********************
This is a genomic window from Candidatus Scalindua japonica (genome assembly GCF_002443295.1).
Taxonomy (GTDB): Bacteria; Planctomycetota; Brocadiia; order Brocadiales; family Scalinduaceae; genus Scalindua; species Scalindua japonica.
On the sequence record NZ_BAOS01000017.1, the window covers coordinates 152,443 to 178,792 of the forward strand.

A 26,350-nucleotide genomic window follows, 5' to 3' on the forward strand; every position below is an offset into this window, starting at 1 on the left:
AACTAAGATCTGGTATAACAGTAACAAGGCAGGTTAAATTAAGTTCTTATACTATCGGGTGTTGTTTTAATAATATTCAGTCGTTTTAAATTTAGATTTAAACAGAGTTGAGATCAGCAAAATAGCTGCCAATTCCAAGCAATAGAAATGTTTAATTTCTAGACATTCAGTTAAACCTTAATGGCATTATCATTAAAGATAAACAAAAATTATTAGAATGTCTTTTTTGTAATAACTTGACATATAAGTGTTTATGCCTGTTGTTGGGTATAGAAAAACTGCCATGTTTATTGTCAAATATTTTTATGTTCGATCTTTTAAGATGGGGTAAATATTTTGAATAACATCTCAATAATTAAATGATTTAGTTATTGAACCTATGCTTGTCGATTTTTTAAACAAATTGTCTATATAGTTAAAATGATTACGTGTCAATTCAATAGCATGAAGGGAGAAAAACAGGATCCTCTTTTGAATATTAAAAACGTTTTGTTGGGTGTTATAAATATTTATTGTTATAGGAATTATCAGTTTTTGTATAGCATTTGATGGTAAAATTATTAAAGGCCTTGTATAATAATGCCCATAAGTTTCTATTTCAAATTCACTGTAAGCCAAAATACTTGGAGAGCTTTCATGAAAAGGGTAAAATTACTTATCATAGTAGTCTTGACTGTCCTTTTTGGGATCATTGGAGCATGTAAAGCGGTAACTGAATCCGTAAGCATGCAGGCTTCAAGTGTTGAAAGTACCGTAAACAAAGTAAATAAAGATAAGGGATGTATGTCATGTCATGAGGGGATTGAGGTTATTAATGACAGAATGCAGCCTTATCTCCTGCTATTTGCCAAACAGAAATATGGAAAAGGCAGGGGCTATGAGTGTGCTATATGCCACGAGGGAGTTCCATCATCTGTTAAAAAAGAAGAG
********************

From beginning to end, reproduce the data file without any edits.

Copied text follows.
This is a genomic window from Candidatus Scalindua japonica (genome assembly GCF_002443295.1).
Taxonomy (GTDB): Bacteria; Planctomycetota; Brocadiia; order Brocadiales; family Scalinduaceae; genus Scalindua; species Scalindua japonica.
On the sequence record NZ_BAOS01000017.1, the window covers coordinates 152,443 to 178,792 of the forward strand.

A 26,350-nucleotide genomic window follows, 5' to 3' on the forward strand; every position below is an offset into this window, starting at 1 on the left:
AACTAAGATCTGGTATAACAGTAACAAGGCAGGTTAAATTAAGTTCTTATACTATCGGGTGTTGTTTTAATAATATTCAGTCGTTTTAAATTTAGATTTAAACAGAGTTGAGATCAGCAAAATAGCTGCCAATTCCAAGCAATAGAAATGTTTAATTTCTAGACATTCAGTTAAACCTTAATGGCATTATCATTAAAGATAAACAAAAATTATTAGAATGTCTTTTTTGTAATAACTTGACATATAAGTGTTTATGCCTGTTGTTGGGTATAGAAAAACTGCCATGTTTATTGTCAAATATTTTTATGTTCGATCTTTTAAGATGGGGTAAATATTTTGAATAACATCTCAATAATTAAATGATTTAGTTATTGAACCTATGCTTGTCGATTTTTTAAACAAATTGTCTATATAGTTAAAATGATTACGTGTCAATTCAATAGCATGAAGGGAGAAAAACAGGATCCTCTTTTGAATATTAAAAACGTTTTGTTGGGTGTTATAAATATTTATTGTTATAGGAATTATCAGTTTTTGTATAGCATTTGATGGTAAAATTATTAAAGGCCTTGTATAATAATGCCCATAAGTTTCTATTTCAAATTCACTGTAAGCCAAAATACTTGGAGAGCTTTCATGAAAAGGGTAAAATTACTTATCATAGTAGTCTTGACTGTCCTTTTTGGGATCATTGGAGCATGTAAAGCGGTAACTGAATCCGTAAGCATGCAGGCTTCAAGTGTTGAAAGTACCGTAAACAAAGTAAATAAAGATAAGGGATGTATGTCATGTCATGAGGGGATTGAGGTTATTAATGACAGAATGCAGCCTTATCTCCTGCTATTTGCCAAACAGAAATATGGAAAAGGCAGGGGCTATGAGTGTGCTATATGCCACGAGGGAGTTCCATCATCTGTTAAAAAAGAAGAG